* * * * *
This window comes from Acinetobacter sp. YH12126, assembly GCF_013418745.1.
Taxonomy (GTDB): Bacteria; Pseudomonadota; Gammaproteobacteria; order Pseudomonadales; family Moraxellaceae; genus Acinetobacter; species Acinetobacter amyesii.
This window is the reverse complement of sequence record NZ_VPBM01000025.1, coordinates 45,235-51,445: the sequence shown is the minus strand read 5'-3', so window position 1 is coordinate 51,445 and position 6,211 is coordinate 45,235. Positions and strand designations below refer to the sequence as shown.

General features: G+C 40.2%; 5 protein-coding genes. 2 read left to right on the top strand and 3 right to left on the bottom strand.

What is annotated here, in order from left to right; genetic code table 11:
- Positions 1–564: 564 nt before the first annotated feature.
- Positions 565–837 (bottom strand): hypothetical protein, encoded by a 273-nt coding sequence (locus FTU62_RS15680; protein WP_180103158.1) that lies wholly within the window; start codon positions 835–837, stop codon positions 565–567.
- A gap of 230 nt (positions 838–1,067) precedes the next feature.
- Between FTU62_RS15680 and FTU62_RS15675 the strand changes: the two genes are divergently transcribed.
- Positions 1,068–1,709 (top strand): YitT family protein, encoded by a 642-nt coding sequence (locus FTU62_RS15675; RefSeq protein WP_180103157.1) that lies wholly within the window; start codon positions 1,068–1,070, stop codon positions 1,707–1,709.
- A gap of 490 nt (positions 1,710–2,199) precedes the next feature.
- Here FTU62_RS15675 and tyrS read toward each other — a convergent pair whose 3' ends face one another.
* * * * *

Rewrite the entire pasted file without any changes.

This window comes from Acinetobacter sp. YH12126, assembly GCF_013418745.1.
Taxonomy (GTDB): Bacteria; Pseudomonadota; Gammaproteobacteria; order Pseudomonadales; family Moraxellaceae; genus Acinetobacter; species Acinetobacter amyesii.
This window is the reverse complement of sequence record NZ_VPBM01000025.1, coordinates 45,235-51,445: the sequence shown is the minus strand read 5'-3', so window position 1 is coordinate 51,445 and position 6,211 is coordinate 45,235. Positions and strand designations below refer to the sequence as shown.

General features: G+C 40.2%; 5 protein-coding genes. 2 read left to right on the top strand and 3 right to left on the bottom strand.

What is annotated here, in order from left to right; genetic code table 11:
- Positions 1–564: 564 nt before the first annotated feature.
- Positions 565–837 (bottom strand): hypothetical protein, encoded by a 273-nt coding sequence (locus FTU62_RS15680; protein WP_180103158.1) that lies wholly within the window; start codon positions 835–837, stop codon positions 565–567.
- A gap of 230 nt (positions 838–1,067) precedes the next feature.
- Between FTU62_RS15680 and FTU62_RS15675 the strand changes: the two genes are divergently transcribed.
- Positions 1,068–1,709 (top strand): YitT family protein, encoded by a 642-nt coding sequence (locus FTU62_RS15675; RefSeq protein WP_180103157.1) that lies wholly within the window; start codon positions 1,068–1,070, stop codon positions 1,707–1,709.
- A gap of 490 nt (positions 1,710–2,199) precedes the next feature.
- Here FTU62_RS15675 and tyrS read toward each other — a convergent pair whose 3' ends face one another.